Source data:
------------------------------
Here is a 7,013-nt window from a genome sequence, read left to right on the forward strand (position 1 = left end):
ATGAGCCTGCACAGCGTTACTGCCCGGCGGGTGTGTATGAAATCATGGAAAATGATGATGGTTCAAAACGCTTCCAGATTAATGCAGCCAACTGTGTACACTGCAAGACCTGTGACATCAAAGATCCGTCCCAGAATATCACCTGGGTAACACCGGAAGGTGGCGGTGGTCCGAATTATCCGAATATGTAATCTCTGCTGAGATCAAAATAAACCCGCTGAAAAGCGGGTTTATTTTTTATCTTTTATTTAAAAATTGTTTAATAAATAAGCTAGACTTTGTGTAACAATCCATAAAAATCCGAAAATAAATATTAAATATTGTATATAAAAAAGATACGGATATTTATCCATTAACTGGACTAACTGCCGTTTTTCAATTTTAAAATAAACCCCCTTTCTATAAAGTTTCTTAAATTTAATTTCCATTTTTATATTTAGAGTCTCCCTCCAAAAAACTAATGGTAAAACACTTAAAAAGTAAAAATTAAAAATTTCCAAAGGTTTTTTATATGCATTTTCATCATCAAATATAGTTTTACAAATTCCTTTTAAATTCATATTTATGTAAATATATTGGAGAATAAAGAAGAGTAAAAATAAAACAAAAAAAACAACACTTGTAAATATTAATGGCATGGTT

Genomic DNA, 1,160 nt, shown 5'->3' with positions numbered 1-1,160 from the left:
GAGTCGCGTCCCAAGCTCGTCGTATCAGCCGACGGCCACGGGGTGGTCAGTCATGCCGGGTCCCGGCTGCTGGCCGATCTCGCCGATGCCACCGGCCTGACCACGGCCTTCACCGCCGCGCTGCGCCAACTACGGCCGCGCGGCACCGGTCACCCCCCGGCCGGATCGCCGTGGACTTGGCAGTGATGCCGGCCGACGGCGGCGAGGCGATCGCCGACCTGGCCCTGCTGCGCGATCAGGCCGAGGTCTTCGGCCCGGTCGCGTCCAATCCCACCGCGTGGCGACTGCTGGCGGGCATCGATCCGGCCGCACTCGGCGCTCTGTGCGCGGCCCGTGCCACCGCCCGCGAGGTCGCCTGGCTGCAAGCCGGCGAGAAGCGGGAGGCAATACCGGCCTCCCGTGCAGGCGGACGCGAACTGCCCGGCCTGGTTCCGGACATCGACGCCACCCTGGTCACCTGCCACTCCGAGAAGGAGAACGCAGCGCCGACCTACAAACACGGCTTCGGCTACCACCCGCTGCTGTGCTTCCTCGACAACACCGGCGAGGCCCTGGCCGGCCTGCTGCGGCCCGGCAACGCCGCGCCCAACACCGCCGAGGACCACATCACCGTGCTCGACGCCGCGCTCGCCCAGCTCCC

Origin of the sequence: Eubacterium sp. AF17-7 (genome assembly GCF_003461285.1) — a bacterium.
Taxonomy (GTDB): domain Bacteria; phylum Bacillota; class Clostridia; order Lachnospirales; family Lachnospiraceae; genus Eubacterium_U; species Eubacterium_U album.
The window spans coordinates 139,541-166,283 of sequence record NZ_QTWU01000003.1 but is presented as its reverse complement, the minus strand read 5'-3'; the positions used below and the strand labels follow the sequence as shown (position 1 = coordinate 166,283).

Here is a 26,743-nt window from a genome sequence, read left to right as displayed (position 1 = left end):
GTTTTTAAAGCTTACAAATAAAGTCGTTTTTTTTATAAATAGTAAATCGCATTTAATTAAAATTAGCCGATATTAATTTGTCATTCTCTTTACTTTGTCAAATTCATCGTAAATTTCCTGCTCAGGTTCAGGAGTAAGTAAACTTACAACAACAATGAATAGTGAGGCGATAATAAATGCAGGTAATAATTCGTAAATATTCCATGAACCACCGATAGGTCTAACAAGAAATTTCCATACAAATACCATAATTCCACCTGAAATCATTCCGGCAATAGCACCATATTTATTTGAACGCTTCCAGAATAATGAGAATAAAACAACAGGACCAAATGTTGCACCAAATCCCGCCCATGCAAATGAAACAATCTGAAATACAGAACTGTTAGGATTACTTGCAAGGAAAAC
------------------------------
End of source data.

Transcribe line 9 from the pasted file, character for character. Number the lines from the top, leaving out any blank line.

GTTTTTAAAGCTTACAAATAAAGTCGTTTTTTTTATAAATAGTAAATCGCATTTAATTAAAATTAGCCGATATTAATTTGTCATTCTCTTTACTTTGTCAAATTCATCGTAAATTTCCTGCTCAGGTTCAGGAGTAAGTAAACTTACAACAACAATGAATAGTGAGGCGATAATAAATGCAGGTAATAATTCGTAAATATTCCATGAACCACCGATAGGTCTAACAAGAAATTTCCATACAAATACCATAATTCCACCTGAAATCATTCCGGCAATAGCACCATATTTATTTGAACGCTTCCAGAATAATGAGAATAAAACAACAGGACCAAATGTTGCACCAAATCCCGCCCATGCAAATGAAACAATCTGAAATACAGAACTGTTAGGATTACTTGCAAGGAAAAC